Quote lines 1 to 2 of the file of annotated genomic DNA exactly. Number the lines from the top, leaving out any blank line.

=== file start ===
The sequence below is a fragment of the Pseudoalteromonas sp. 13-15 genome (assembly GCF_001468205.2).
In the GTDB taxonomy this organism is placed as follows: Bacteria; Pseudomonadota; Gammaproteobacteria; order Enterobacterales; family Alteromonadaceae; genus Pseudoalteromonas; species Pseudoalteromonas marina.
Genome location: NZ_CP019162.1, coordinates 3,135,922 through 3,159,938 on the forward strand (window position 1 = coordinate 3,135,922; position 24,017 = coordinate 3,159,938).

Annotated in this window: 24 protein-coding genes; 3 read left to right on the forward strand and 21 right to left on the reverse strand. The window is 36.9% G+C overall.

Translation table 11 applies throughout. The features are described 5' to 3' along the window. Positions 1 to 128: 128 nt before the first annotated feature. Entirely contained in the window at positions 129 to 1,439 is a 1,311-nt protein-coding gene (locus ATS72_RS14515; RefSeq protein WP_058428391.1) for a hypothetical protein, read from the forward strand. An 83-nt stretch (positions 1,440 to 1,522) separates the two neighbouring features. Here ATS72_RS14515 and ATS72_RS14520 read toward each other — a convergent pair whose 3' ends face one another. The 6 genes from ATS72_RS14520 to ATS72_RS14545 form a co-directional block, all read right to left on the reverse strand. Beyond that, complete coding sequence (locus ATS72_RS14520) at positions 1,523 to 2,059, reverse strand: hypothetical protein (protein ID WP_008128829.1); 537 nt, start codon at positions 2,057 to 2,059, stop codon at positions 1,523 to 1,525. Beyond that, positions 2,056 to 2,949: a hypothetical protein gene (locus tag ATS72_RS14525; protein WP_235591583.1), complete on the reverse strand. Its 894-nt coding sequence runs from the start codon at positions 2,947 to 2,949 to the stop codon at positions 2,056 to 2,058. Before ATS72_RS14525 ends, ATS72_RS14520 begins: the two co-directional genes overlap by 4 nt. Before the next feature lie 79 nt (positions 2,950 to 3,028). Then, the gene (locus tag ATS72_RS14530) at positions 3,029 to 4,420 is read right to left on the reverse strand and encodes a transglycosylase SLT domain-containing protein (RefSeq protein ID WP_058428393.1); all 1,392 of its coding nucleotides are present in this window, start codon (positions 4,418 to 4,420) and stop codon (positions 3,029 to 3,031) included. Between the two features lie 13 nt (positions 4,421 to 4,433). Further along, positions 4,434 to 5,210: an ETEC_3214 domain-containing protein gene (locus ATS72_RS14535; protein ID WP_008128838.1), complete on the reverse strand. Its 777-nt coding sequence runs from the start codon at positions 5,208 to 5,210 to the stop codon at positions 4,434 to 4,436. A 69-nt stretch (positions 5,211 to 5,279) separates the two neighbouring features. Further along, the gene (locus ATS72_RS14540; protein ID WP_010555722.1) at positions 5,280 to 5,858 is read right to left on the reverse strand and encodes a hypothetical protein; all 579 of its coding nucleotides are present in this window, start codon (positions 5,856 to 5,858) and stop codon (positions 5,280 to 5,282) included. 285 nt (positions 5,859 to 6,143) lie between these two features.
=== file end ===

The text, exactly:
The sequence below is a fragment of the Pseudoalteromonas sp. 13-15 genome (assembly GCF_001468205.2).
In the GTDB taxonomy this organism is placed as follows: Bacteria; Pseudomonadota; Gammaproteobacteria; order Enterobacterales; family Alteromonadaceae; genus Pseudoalteromonas; species Pseudoalteromonas marina.